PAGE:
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13th Apr 2024

Russia to blame for Azerbaijan attack, EU says

  • EU foreign service's Russia director Luc Devigne (r) (Photo: europarl.europa.eu)
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Russia is to blame for Azerbaijan's blitzkrieg against Armenians, a senior EU official has said. And Moscow is hoping to topple Armenia's Western-leaning prime minister, the official added.

Luc Devigne, the head of the Russia department in the EU foreign service, shared his views at a snap meeting with MEPs in Brussels on Wednesday (20 September).

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Speaking of Russia's 2,000 peacekeeping troops in the South Caucasus conflict zone, Devigne said: "Did any of these peacekeepers do anything? Nothing. They didn't even put their armoured vehicles in the road ... passively to block the military operation," he said.

"There's only Russian troops [there]. Who is to be blamed? Russia," he added.

He spoke one day after Azerbaijan rolled through the Russian lines to force the surrender of the ethnic Armenian exclave of Nagorno-Karabakh.

Civilian EU monitors on the Armenian side of the border heard "numerous explosions, 15 here, five there ... it was a military operation of an important scale," Devigne said.

And one "cynical" reason for Russia's green light was that a humiliating defeat by Azerbaijan for Armenian prime minister Nikol Pashinyan could see him fall from power to be replaced by a pro-Russian figure, the EU official said.

The war could also push up to 200,000 refugees from Nagorno-Karabakh into Armenia, a country of just 2.8 million people, placing a huge burden on Pashinyan's government.

Devigne highlighted a tweet by former Russian leader Dmitry Medvedev, who said the Azeri attack showed what happened if you "flirt with Nato", referring to a recent small-scale Armenia-US military exercise.

"I know from some experience how the Russians hate that, so I think this is a factor," Devigne said.

"[Russian president Vladimir] Putin never accepted that Pashinyan rose to power the way he did, in what you might call a Colour Revolution," Devigne also said, referring to the Armenian revolution in 2018 and to other non-violent regime changes in the former Soviet region.

Several MEPs called for sanctions against Azerbaijan and accused it of seeking "ethnic cleansing" of Armenians from conquered lands.

"We should get rid of this [EU] need to get gas from there [Azerbaijan] — that would weaken their stance," said German centre-right MEP Michael Mahler.

And not a single EU deputy had a good word to say about Baku, even though Azerbaijan had been bending over backwards to make friends in the EU parliament in recent times.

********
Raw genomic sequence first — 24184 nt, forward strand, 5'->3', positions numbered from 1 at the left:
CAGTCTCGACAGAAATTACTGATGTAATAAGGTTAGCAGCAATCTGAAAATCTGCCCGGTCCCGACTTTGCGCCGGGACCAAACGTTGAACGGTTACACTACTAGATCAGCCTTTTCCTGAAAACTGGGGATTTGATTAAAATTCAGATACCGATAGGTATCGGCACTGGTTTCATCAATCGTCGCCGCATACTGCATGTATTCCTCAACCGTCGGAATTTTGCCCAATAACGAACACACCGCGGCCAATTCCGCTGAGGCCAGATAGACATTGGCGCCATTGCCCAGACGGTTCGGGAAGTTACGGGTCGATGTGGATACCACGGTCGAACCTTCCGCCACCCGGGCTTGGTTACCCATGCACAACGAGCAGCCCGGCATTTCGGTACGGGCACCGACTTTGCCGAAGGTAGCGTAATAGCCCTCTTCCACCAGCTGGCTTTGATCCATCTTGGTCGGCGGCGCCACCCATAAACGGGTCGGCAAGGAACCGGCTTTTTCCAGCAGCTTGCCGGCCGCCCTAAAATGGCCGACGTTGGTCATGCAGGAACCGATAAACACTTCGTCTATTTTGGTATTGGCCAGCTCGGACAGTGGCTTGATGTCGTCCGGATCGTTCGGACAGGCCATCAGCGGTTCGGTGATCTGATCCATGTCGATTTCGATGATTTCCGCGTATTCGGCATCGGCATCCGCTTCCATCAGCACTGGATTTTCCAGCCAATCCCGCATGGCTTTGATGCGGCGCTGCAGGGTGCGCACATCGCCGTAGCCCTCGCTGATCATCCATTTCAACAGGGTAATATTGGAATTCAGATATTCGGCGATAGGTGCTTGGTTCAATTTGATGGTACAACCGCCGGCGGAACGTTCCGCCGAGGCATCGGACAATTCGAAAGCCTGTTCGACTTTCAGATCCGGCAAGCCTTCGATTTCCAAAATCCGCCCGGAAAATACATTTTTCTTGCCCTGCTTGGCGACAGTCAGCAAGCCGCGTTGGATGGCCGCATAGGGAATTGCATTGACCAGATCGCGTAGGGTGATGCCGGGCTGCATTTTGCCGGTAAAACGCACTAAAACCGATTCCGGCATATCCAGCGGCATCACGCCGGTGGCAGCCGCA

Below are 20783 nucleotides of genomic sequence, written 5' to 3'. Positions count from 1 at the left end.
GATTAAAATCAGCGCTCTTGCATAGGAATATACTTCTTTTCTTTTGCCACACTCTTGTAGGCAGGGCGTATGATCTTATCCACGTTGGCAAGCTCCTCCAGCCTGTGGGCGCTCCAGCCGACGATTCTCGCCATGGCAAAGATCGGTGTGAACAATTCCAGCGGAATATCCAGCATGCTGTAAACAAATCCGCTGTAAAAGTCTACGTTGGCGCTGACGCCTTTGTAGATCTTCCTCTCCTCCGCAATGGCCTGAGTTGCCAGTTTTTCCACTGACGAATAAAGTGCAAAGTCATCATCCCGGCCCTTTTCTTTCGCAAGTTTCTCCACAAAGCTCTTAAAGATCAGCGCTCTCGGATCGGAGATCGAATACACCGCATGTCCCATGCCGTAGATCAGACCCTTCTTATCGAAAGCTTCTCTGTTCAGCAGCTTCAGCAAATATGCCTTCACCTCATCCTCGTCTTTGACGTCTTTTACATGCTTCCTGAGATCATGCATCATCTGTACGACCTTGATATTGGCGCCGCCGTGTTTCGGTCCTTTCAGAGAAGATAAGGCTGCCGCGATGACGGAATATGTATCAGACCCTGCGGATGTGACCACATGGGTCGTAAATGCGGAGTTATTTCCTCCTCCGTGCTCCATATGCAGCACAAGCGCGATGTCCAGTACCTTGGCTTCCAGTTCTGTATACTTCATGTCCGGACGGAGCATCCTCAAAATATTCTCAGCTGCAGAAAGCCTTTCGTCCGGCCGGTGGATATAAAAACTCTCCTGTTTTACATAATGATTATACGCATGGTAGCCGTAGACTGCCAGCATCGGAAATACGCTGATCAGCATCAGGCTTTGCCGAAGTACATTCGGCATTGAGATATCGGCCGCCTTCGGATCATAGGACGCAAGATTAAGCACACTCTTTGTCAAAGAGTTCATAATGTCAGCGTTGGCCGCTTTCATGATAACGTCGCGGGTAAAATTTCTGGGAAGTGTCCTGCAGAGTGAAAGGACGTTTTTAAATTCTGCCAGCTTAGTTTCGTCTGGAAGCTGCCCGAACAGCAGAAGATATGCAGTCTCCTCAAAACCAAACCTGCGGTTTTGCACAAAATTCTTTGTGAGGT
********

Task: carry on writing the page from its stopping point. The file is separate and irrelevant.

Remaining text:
Gas deals

The EU bought 11.3 billion cubic meters (bcm) of gas from Azerbaijan last year — a jump from 8 bcm the year before, but still just 3 percent of its total annual imports.

EU ambassadors also held behind-closed-doors talks in Brussels on Wednesday which likely discussed potential sanctions, Devigne said.

But there was no consensus for sanctions in earlier talks in August, Devigne added, when Azerbaijan was already blockading Nagorno-Karabakh in preparation for its onslaught.

For his part, Devigne's boss, EU foreign affairs chief Josep Borrell, also met the Armenian foreign minister in the margins of the UN General Assembly in New York on Wednesday to voice solidarity.

France called a meeting of the UN Security Council amid uncertainty if an Azeri-Armenian ceasefire agreed on Wednesday will hold.

Azerbaijan's Nagorno-Karabakh campaign began with a first attack in 2020 and a second one in 2021.

It has been stockpiling Israeli and Turkish weapons and pumping out ever more belligerent anti-Armenian propaganda.

And it has belittled Europe, with its EU ambassador tweeting death threats against MEPs and its armed forces opening fire in the vicinity of EU monitors in Armenia earlier this year.

But if Russia facilitated the latest warfare and previous attacks, the EU also did little to put pressure on Baku in the build-up to the new hostilities, with European Commission president Ursula von der Leyen instead going there last summer to shake hands on gas deals with Azerbaijan's president, Ilham Aliyev, who she called a "trusted partner".

Asked by press in Brussels on Wednesday if von der Leyen now regretted cozying up to Aliyev, her spokeswoman declined to answer.

"It's a fact Azerbaijan is a supplier of gas to the EU. There's cooperation on energy, which is very sectoral, and reflects the need to diversify supply," the commission said.

EU shame?

Meanwhile, French liberal MEP Nathalie Loiseau gave an idea of how top EU diplomats ought to be feeling.

She had watched the events unfold with a "mixture of sadness, anger, and shame", she told Devigne in the EU parliament hearing.

"For months, Azerbaijan has been circling, starving, and bringing Armenians in Nagorno-Karabakh to their knees. Now it bombs Stepanakert [the Nagorno-Karabakh capital]. What have we done? Mediation? Total failure," she said.

"We ignored all the signs from the Armenian prime minister, who was telling us that Russia had abandoned Armenia. He called for help," she added.

"We just closed our eyes to this," she said.

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